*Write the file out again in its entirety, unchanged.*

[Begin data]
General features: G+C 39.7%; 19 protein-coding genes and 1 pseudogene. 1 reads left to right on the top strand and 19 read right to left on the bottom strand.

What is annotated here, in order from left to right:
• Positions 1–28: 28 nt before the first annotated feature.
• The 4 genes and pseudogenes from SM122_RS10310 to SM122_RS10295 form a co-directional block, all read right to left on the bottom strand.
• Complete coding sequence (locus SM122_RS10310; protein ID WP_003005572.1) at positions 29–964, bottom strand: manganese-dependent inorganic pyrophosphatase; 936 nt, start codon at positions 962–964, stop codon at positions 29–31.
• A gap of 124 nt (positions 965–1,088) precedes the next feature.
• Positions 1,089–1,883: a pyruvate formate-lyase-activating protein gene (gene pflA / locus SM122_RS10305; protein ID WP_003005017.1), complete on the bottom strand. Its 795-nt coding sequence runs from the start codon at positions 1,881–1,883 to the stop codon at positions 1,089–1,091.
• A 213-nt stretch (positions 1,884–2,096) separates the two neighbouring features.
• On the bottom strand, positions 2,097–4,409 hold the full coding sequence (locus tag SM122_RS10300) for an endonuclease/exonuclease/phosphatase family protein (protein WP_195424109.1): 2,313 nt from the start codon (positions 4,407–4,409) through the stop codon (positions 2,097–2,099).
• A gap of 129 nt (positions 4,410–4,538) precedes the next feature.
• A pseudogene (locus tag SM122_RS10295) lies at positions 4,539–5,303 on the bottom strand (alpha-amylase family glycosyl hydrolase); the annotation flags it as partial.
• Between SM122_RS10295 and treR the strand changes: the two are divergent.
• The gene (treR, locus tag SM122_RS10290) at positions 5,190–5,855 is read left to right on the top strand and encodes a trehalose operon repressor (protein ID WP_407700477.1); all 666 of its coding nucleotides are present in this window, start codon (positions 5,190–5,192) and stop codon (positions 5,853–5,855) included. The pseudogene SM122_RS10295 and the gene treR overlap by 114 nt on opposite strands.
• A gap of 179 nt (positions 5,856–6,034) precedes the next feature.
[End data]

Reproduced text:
General features: G+C 39.7%; 19 protein-coding genes and 1 pseudogene. 1 reads left to right on the top strand and 19 read right to left on the bottom strand.

What is annotated here, in order from left to right:
• Positions 1–28: 28 nt before the first annotated feature.
• The 4 genes and pseudogenes from SM122_RS10310 to SM122_RS10295 form a co-directional block, all read right to left on the bottom strand.
• Complete coding sequence (locus SM122_RS10310; protein ID WP_003005572.1) at positions 29–964, bottom strand: manganese-dependent inorganic pyrophosphatase; 936 nt, start codon at positions 962–964, stop codon at positions 29–31.
• A gap of 124 nt (positions 965–1,088) precedes the next feature.
• Positions 1,089–1,883: a pyruvate formate-lyase-activating protein gene (gene pflA / locus SM122_RS10305; protein ID WP_003005017.1), complete on the bottom strand. Its 795-nt coding sequence runs from the start codon at positions 1,881–1,883 to the stop codon at positions 1,089–1,091.
• A 213-nt stretch (positions 1,884–2,096) separates the two neighbouring features.
• On the bottom strand, positions 2,097–4,409 hold the full coding sequence (locus tag SM122_RS10300) for an endonuclease/exonuclease/phosphatase family protein (protein WP_195424109.1): 2,313 nt from the start codon (positions 4,407–4,409) through the stop codon (positions 2,097–2,099).
• A gap of 129 nt (positions 4,410–4,538) precedes the next feature.
• A pseudogene (locus tag SM122_RS10295) lies at positions 4,539–5,303 on the bottom strand (alpha-amylase family glycosyl hydrolase); the annotation flags it as partial.
• Between SM122_RS10295 and treR the strand changes: the two are divergent.
• The gene (treR, locus tag SM122_RS10290) at positions 5,190–5,855 is read left to right on the top strand and encodes a trehalose operon repressor (protein ID WP_407700477.1); all 666 of its coding nucleotides are present in this window, start codon (positions 5,190–5,192) and stop codon (positions 5,853–5,855) included. The pseudogene SM122_RS10295 and the gene treR overlap by 114 nt on opposite strands.
• A gap of 179 nt (positions 5,856–6,034) precedes the next feature.